What international students should know before apartment hunting in Paris

A popular destination for international students, Paris is a tricky place to find accommodation, with very little in the way of university-provided halls and a minefield of traps to avoid. Ingri Bergo shares what she learned as a foreign student.

What international students should know before apartment hunting in Paris
Photo: AFP

When I moved to Paris in 2016, I had virtually no information about how the housing market worked. Naively, I thought I could just sign up with an agency, and get an apartment that same day.

I soon learned the hard way that I was wrong. As a student looking for an apartment in Paris, you won't get any special treatment, but will be chucked into the same rental market as everyone else, competing with people who have jobs and incomes.

Here's a list of the things I wish I had known before starting my apartment hunt:

1. Don't assume you can 'just Airbnb for a month'

Renting an Airbnb while you “figure out” things is a really bad idea. Airbnbs in Paris are expensive and finding a place to rent can take a while. So unless you’re prepared to splurge a lot of cash this way, I’d recommend starting to look early.

Don’t do what I did and start looking a couple of weeks before the semester begins, thinking “it surely can’t be that difficult.” It is.

2. Do your research

That brings us to the next point, which is thorough research. Useful websites to look at are,, or if you are looking for a flat share. – a website where people sell and buy all kinds of things in France –  also has an apartment section.

All these sites can be tricky to navigate for people who don’t speak French. If you struggle, you could check out social media groups such as Plan appart à Paris, Plan Appart étudiant, Plan coloc à Paris and a series of others.

Sometimes these sites can be easier for non-French speakers because some people publish posts in English.

READ ALSO: Being an international student in France: What you need to know


Another option is to get a room at the Cité Universitaire student campus in the south of the capital, which hosts thousands of students of different nationalities. Cité Universitaire has a campus of dozens of houses established by different countries.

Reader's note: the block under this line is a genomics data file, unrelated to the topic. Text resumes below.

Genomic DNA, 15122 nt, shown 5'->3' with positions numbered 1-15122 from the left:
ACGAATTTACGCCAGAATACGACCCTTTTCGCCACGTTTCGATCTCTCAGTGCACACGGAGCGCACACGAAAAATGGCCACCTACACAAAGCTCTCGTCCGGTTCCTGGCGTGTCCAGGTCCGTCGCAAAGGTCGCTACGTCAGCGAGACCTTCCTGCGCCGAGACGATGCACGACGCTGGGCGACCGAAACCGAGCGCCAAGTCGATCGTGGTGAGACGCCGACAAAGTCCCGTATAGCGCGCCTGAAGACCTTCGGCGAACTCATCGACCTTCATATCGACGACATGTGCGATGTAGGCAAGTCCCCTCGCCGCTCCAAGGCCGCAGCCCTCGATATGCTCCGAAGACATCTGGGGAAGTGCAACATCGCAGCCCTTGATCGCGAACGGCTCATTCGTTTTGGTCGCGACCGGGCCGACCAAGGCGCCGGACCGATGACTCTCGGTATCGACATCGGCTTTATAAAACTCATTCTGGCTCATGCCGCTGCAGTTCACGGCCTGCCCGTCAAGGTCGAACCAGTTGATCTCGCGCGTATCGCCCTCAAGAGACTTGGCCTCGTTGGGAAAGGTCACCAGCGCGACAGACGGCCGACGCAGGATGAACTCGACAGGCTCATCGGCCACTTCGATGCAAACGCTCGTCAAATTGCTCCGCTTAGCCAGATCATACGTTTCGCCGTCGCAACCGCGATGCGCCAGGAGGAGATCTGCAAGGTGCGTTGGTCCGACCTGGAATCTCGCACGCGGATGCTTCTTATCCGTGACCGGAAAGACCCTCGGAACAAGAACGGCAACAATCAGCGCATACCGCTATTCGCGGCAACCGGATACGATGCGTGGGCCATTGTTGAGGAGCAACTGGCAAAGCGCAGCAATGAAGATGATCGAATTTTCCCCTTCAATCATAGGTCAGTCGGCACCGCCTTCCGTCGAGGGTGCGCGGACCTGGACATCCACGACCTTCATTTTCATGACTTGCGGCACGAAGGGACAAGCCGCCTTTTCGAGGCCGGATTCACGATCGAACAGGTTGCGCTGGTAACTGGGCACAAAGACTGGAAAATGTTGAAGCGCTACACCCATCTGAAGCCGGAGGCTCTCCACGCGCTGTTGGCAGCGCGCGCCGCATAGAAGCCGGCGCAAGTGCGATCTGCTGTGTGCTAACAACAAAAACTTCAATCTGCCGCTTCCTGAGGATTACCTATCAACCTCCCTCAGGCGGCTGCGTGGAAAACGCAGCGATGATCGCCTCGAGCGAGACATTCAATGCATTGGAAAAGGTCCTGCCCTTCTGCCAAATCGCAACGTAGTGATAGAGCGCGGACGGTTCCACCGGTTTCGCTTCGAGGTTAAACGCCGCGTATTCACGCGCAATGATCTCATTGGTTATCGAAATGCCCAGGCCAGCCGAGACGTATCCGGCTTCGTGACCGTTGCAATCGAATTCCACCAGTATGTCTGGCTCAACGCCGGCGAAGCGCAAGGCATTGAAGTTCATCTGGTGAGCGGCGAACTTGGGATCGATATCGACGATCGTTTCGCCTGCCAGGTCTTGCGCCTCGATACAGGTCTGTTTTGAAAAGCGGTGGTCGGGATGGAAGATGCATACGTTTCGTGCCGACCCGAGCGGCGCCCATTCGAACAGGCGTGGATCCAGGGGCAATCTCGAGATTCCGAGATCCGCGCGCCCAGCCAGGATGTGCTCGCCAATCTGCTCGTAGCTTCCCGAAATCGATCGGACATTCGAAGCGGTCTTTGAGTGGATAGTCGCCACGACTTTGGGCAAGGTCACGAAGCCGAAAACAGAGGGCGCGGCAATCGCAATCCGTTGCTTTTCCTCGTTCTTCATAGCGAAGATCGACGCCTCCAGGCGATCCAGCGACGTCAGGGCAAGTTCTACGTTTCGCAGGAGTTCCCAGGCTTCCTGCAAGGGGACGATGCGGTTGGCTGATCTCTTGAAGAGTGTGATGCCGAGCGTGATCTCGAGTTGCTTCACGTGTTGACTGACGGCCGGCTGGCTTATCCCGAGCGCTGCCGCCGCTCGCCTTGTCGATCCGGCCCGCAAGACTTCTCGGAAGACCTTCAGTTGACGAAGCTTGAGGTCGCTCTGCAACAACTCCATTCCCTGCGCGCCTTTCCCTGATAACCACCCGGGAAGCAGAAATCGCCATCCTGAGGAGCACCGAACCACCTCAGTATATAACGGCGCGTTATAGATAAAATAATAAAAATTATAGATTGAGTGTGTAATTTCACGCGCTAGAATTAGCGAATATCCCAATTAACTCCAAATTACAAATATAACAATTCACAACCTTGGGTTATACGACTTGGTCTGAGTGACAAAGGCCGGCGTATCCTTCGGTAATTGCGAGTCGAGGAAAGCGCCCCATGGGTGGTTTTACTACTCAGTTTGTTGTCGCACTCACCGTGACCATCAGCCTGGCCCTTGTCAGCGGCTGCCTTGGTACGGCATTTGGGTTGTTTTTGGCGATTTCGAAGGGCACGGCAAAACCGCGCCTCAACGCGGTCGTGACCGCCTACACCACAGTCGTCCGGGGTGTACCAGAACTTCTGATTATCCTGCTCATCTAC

They are called Maison de Japon, Maison de Norvège, Maison des Etats-Unis, Maison du Liban, etc, but you can apply for a room in a house that does not belong to your home country. Prices vary between the houses, but are generally lower than what you get when looking for apartments in the centre. There is also a gym, a pool and a library that you can access and the premises are just next to the Montsouris park (and living next to a large green space in Paris is quite a luxury).

3. Lower your expectations

Many international students will be slightly shocked when starting to sweep through the Paris housing market, which is notoriously expensive and of poor quality.

Apartments (and not just for students) are generally small. A dishwasher is a luxury most students can't afford. Some apartments don't have washing machines so you may have to get used to popping your dirty clothes in a basket and trotting off to the nearest laundry.

4. But don't accept just anything

Be sure to check that the apartment has what's necessary to actually live in it, especially if you're planning to stay for a few months.

Beware of so-called chambre de bonnes (maids’ rooms), which sounds like something charming but really isn’t. A chambre de bonne is a leftover from back in the days when Parisians had domestics. They are attached to houses or apartments and are often in nice and central areas, but were frequently built without a bathroom or running water, and are sometimes not even legal to rent out (although people still do). 

READ ALSO Almost half of all property rental adverts in Paris are illegal

5. Visit if you can

This can be tricky for students who come from afar, but if you are able to visit the place or get someone else to do it for you, you should. Chances are the apartment does not look at all like the pictures, and you could be saving yourself a big bunch of stress by seeing the place before signing a contract. 

If you can visit AND you speak French, try chatting to the neighbours to see if they have experienced any issues you should beware of – such as loud noises, cockroaches or mice. 

6. Have your 'dossier' ready

This is key, although it's often a confusing point for foreigners.

Before you even start looking at adverts you will need to prepare a dossier that includes proof of identity, financial situation, bank details, work/study situation and proof of your current address. This is the case for all tenancies, not just students.

Whereas in the UK it's more common for landlords or agencies to accept your offer first, then start doing financial checks, in France it's the other way round. Many agencies won't even let you view an apartment unless you have provided a dossier proving that you are an upstanding citizen of sound financial prospects.

READ ALSO: Nine things to expect when renting an apartment in France

This is a common problem for foreign students, who don't have a French bank account or a work contract. Some agencies accept a foreign financial garant (guarantor), and the guarantor will need to prepare a dossier too.